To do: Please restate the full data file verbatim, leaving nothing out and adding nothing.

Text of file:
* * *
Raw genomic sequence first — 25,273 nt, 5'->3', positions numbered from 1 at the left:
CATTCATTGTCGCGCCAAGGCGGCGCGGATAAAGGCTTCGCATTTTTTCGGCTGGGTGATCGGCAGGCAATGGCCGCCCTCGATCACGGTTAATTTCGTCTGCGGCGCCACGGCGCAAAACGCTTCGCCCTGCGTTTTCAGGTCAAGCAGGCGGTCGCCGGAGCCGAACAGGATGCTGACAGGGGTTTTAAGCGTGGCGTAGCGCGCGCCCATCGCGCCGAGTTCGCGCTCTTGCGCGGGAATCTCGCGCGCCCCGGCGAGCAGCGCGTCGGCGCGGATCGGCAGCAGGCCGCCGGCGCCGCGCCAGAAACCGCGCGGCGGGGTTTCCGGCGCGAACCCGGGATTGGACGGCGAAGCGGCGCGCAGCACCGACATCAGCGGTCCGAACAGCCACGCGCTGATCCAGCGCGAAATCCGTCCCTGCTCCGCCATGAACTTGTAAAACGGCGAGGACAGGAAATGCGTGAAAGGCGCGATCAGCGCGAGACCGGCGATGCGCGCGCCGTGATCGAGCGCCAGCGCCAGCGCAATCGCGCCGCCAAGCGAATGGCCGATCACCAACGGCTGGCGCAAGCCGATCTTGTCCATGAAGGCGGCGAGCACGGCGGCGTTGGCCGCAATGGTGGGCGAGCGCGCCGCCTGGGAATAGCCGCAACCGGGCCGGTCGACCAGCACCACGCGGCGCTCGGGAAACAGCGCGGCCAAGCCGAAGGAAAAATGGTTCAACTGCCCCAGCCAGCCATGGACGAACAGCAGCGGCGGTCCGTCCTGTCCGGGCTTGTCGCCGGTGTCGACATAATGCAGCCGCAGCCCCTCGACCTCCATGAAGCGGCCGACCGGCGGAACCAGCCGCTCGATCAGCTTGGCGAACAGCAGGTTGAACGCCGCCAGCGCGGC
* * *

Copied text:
Raw genomic sequence first — 25,273 nt, 5'->3', positions numbered from 1 at the left:
CATTCATTGTCGCGCCAAGGCGGCGCGGATAAAGGCTTCGCATTTTTTCGGCTGGGTGATCGGCAGGCAATGGCCGCCCTCGATCACGGTTAATTTCGTCTGCGGCGCCACGGCGCAAAACGCTTCGCCCTGCGTTTTCAGGTCAAGCAGGCGGTCGCCGGAGCCGAACAGGATGCTGACAGGGGTTTTAAGCGTGGCGTAGCGCGCGCCCATCGCGCCGAGTTCGCGCTCTTGCGCGGGAATCTCGCGCGCCCCGGCGAGCAGCGCGTCGGCGCGGATCGGCAGCAGGCCGCCGGCGCCGCGCCAGAAACCGCGCGGCGGGGTTTCCGGCGCGAACCCGGGATTGGACGGCGAAGCGGCGCGCAGCACCGACATCAGCGGTCCGAACAGCCACGCGCTGATCCAGCGCGAAATCCGTCCCTGCTCCGCCATGAACTTGTAAAACGGCGAGGACAGGAAATGCGTGAAAGGCGCGATCAGCGCGAGACCGGCGATGCGCGCGCCGTGATCGAGCGCCAGCGCCAGCGCAATCGCGCCGCCAAGCGAATGGCCGATCACCAACGGCTGGCGCAAGCCGATCTTGTCCATGAAGGCGGCGAGCACGGCGGCGTTGGCCGCAATGGTGGGCGAGCGCGCCGCCTGGGAATAGCCGCAACCGGGCCGGTCGACCAGCACCACGCGGCGCTCGGGAAACAGCGCGGCCAAGCCGAAGGAAAAATGGTTCAACTGCCCCAGCCAGCCATGGACGAACAGCAGCGGCGGTCCGTCCTGTCCGGGCTTGTCGCCGGTGTCGACATAATGCAGCCGCAGCCCCTCGACCTCCATGAAGCGGCCGACCGGCGGAACCAGCCGCTCGATCAGCTTGGCGAACAGCAGGTTGAACGCCGCCAGCGCGGC